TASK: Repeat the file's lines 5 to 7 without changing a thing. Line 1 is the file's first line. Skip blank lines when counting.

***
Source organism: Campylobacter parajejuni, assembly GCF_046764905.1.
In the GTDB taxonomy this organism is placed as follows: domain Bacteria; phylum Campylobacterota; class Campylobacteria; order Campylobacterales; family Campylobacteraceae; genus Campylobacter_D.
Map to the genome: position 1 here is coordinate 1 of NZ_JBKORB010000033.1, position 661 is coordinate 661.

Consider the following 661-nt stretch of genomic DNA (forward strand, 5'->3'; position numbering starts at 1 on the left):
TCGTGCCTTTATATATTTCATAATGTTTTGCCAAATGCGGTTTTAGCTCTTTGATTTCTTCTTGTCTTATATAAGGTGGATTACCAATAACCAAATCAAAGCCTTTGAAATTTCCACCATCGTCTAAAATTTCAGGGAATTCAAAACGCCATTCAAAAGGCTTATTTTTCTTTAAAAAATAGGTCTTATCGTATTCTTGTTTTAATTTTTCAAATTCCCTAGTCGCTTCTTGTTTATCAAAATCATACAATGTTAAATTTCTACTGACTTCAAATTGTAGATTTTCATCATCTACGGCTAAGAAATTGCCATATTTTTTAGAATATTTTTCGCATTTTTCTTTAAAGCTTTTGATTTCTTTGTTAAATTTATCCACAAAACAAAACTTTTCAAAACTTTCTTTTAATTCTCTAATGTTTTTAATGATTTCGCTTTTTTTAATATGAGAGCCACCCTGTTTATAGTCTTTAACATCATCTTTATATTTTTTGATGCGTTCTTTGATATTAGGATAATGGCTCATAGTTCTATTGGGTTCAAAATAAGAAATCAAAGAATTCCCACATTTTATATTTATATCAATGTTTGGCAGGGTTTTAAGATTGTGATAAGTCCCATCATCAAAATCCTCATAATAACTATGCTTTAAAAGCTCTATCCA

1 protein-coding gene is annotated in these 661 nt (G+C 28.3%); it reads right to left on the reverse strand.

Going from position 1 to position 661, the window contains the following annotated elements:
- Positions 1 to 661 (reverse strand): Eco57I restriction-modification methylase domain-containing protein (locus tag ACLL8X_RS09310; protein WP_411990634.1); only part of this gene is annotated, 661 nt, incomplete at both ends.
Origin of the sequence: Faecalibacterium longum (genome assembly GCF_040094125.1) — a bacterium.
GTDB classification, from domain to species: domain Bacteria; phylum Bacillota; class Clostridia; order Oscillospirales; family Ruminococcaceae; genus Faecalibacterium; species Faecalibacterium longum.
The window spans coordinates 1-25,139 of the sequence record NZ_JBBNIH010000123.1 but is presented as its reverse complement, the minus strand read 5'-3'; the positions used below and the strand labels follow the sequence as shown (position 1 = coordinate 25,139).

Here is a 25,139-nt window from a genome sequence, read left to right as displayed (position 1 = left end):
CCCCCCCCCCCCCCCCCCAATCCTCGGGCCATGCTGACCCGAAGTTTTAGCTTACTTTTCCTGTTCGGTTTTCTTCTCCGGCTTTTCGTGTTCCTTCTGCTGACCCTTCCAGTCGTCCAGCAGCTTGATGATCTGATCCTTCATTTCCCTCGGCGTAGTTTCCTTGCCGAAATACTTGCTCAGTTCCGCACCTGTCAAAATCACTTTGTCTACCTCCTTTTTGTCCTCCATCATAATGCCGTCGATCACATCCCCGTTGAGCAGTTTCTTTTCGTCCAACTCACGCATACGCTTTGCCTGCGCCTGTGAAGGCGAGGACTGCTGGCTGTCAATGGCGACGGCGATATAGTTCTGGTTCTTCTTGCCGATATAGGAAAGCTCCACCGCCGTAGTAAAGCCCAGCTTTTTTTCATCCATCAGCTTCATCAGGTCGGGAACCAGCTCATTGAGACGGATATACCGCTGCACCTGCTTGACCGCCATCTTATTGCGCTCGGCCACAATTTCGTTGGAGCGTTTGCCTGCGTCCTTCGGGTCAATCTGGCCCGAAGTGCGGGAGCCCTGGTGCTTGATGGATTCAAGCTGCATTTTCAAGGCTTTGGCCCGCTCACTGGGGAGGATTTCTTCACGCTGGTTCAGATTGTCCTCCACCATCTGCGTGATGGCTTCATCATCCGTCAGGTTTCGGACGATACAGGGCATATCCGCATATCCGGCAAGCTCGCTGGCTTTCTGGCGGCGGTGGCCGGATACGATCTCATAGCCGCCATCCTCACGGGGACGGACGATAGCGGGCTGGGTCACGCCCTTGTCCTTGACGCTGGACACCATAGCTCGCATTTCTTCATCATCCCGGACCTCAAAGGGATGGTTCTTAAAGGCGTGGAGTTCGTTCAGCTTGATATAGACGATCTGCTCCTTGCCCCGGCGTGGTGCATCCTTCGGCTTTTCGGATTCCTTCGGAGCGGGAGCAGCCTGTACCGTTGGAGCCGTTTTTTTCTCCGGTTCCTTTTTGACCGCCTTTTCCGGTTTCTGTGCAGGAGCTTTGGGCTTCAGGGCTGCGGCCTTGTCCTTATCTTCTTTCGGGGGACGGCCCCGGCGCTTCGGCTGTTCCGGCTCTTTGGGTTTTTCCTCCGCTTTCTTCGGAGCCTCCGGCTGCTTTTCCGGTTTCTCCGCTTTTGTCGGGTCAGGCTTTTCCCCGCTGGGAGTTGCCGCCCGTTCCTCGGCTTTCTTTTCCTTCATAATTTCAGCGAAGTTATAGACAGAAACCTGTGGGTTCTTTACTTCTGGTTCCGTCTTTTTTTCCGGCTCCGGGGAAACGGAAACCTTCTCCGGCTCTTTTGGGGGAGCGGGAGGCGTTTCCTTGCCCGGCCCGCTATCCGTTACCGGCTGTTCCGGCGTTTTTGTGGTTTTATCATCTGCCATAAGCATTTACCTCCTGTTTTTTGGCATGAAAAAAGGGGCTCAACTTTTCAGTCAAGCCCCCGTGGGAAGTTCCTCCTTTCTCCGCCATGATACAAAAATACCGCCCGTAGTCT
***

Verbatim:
TCGTGCCTTTATATATTTCATAATGTTTTGCCAAATGCGGTTTTAGCTCTTTGATTTCTTCTTGTCTTATATAAGGTGGATTACCAATAACCAAATCAAAGCCTTTGAAATTTCCACCATCGTCTAAAATTTCAGGGAATTCAAAACGCCATTCAAAAGGCTTATTTTTCTTTAAAAAATAGGTCTTATCGTATTCTTGTTTTAATTTTTCAAATTCCCTAGTCGCTTCTTGTTTATCAAAATCATACAATGTTAAATTTCTACTGACTTCAAATTGTAGATTTTCATCATCTACGGCTAAGAAATTGCCATATTTTTTAGAATATTTTTCGCATTTTTCTTTAAAGCTTTTGATTTCTTTGTTAAATTTATCCACAAAACAAAACTTTTCAAAACTTTCTTTTAATTCTCTAATGTTTTTAATGATTTCGCTTTTTTTAATATGAGAGCCACCCTGTTTATAGTCTTTAACATCATCTTTATATTTTTTGATGCGTTCTTTGATATTAGGATAATGGCTCATAGTTCTATTGGGTTCAAAATAAGAAATCAAAGAATTCCCACATTTTATATTTATATCAATGTTTGGCAGGGTTTTAAGATTGTGATAAGTCCCATCATCAAAATCCTCATAATAACTATGCTTTAAAAGCTCTATCCA

1 protein-coding gene is annotated in these 661 nt (G+C 28.3%); it reads right to left on the reverse strand.

Going from position 1 to position 661, the window contains the following annotated elements: